He points out that the recent increase (1980-2012) in U.S. surface temperatures was dwarfed by a sharp rise between 1919-1934, which was followed by a period of cooling.

In a follow-up piece, he argues the overall flatline may indicate that natural forces (including in a cooling direction) have a greater impact on global temperatures than human ones, based on his independent analysis over the last half decade.

Sources: NASA, NOAA, Jame Hansen [note]

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It's hard to take them seriously anymore...
By half_duplex on 1/16/2013 10:52:19 PM , Rating: 2
I don't have a hard time believing that warming exists, I am even be open to the idea that man made warming is occurring.

The problem is when the liberal agenda is thrown into the mix. It makes me almost totally insensitive to any of these peoples claims. I think many here who are critical of these so called climatologists would agree. I also have a hard time considering ALL of these people scientists when it seems the longevity of their careers depend on reaching favorable outcomes in their research.

While I may agree with what appears to be happening, it would be very hard for me to bring myself to act on any of it. As someone said above, at this point it will be very difficult to convince me to trust the people making these claims seeing the fudged data, cover ups, etc.

Explain La Nina, explain how data from 1900 is accurate, and explain why the suns variable output cannot be responsible for warming, and I may get back on the bandwagon.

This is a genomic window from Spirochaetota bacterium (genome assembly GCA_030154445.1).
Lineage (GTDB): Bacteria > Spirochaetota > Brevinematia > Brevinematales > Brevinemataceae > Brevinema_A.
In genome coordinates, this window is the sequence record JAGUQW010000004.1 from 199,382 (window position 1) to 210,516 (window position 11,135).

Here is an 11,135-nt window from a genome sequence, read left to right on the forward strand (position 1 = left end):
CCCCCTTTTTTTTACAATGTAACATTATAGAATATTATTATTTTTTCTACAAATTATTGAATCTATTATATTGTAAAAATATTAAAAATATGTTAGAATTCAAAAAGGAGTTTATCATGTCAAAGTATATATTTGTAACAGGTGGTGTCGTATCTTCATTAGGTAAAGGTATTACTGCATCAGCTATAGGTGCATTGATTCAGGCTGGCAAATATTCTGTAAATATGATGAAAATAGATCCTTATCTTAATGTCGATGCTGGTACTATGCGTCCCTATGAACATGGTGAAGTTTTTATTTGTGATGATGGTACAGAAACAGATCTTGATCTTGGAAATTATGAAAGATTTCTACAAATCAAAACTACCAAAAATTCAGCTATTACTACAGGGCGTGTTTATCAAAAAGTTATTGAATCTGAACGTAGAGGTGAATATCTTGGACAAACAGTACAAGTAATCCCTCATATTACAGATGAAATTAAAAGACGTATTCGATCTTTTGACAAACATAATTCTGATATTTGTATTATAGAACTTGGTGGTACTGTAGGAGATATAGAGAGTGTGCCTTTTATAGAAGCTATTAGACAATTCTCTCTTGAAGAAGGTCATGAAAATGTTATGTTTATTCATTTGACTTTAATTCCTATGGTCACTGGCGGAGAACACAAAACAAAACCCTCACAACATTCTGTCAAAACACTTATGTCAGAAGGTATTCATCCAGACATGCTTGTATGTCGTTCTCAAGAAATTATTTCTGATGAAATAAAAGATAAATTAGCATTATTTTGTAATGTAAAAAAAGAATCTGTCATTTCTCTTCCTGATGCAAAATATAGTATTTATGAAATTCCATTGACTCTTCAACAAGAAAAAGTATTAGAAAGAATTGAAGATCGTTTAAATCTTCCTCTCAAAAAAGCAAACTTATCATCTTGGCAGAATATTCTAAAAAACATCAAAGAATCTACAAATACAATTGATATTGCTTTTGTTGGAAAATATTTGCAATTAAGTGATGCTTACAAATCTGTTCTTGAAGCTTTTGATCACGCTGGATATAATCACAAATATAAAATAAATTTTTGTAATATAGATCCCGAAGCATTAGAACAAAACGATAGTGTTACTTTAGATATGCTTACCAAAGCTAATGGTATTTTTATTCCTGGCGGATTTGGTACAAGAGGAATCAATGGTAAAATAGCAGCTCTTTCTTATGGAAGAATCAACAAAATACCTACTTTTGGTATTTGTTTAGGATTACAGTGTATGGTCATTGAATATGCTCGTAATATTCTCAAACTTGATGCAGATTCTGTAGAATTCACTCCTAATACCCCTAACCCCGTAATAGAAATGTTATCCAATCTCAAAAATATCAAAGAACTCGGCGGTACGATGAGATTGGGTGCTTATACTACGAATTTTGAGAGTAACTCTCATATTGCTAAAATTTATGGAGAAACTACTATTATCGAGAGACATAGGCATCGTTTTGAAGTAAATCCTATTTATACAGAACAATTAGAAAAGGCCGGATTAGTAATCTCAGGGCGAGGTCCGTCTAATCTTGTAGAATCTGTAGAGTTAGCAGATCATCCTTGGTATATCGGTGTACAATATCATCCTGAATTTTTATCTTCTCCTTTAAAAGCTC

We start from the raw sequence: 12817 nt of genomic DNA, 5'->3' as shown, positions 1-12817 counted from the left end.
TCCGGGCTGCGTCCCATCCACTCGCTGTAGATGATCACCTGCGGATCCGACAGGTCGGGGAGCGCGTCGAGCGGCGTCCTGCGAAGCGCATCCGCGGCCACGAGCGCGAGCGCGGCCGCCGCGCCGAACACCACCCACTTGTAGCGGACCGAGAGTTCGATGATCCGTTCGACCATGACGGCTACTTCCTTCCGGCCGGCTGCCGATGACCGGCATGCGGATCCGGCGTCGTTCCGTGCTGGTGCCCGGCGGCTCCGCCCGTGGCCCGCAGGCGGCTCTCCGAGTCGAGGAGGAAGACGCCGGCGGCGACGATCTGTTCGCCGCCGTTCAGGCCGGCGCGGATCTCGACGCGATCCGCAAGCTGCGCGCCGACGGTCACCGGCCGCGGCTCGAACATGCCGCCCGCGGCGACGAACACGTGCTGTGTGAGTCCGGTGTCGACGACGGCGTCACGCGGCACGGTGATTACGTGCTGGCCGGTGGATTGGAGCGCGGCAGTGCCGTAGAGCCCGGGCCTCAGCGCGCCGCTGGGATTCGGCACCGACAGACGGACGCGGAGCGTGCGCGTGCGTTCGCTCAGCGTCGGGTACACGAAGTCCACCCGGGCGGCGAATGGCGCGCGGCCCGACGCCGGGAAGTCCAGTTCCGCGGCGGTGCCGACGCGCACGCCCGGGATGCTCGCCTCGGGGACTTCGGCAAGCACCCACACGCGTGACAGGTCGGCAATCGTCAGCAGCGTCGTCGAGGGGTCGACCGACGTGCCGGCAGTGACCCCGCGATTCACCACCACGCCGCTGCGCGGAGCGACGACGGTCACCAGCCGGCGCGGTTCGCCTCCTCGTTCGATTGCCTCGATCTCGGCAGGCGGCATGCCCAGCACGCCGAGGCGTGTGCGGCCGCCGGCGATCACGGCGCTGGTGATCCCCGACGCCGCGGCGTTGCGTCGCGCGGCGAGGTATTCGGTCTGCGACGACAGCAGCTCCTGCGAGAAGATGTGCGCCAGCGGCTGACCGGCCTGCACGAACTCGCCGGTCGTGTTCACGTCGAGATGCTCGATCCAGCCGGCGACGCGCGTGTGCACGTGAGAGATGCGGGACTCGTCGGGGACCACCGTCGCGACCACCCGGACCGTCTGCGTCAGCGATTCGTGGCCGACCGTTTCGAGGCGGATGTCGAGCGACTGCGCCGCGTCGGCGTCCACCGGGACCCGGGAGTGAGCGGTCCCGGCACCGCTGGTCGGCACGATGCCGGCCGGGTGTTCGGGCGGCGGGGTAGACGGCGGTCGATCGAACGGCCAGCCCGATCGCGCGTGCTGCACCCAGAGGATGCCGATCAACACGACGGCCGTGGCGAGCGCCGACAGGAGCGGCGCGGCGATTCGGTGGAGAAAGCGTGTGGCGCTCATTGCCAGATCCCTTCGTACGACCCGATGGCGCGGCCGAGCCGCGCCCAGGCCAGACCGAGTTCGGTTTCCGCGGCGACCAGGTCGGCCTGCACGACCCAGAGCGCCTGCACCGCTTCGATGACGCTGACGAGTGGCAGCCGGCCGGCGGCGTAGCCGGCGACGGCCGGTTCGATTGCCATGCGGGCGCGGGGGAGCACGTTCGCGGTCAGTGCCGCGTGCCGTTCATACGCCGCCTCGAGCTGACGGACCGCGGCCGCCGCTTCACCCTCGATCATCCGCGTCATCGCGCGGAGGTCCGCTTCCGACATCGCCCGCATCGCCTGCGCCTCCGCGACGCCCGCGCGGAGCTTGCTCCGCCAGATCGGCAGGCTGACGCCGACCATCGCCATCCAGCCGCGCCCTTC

RE: It's hard to take them seriously anymore...
By BigT383 on 1/16/2013 11:02:58 PM , Rating: 3
La Nina/El Nino are just a natural cycle that you have to take into effect. They affect global temperatures year-to-year, but they don't have a net positive or negative influence on the climate long-term.

Data from 1900:

The Sun:

As for the scientists, being able to disprove global warming and overturn the scientific consensus would be like disproving gravity. It would make them instantly rich and famous, and lead to a much longer career than toiling away as a researcher at a university. The problem is, it's just not supported by data.

By half_duplex on 1/17/2013 10:47:37 PM , Rating: 1
The website that you have referenced seems to have an agenda. Well, actually, it has the stated purpose of supplying talking points for GW proponents for use in debates such as this. I am unable to take the short points supplied there as answers to some of my questions.

As I said, I am not skeptical about climate change in the same way I'm skeptical about ghosts and aliens (the kind that will eventually invade out planet). I'm more a better safe that sorry person... but I just have a hard time taking action on climate change because everything I've heard/read/seen about it, comes across as a sales pitch. I just get the feeling I'm being sold something I don't exactly need.

Real solutions, such as ways to mechanically reduce green house gases, would go a long way for me.

"So, I think the same thing of the music industry. They can't say that they're losing money, you know what I'm saying. They just probably don't have the same surplus that they had." -- Wu-Tang Clan founder RZA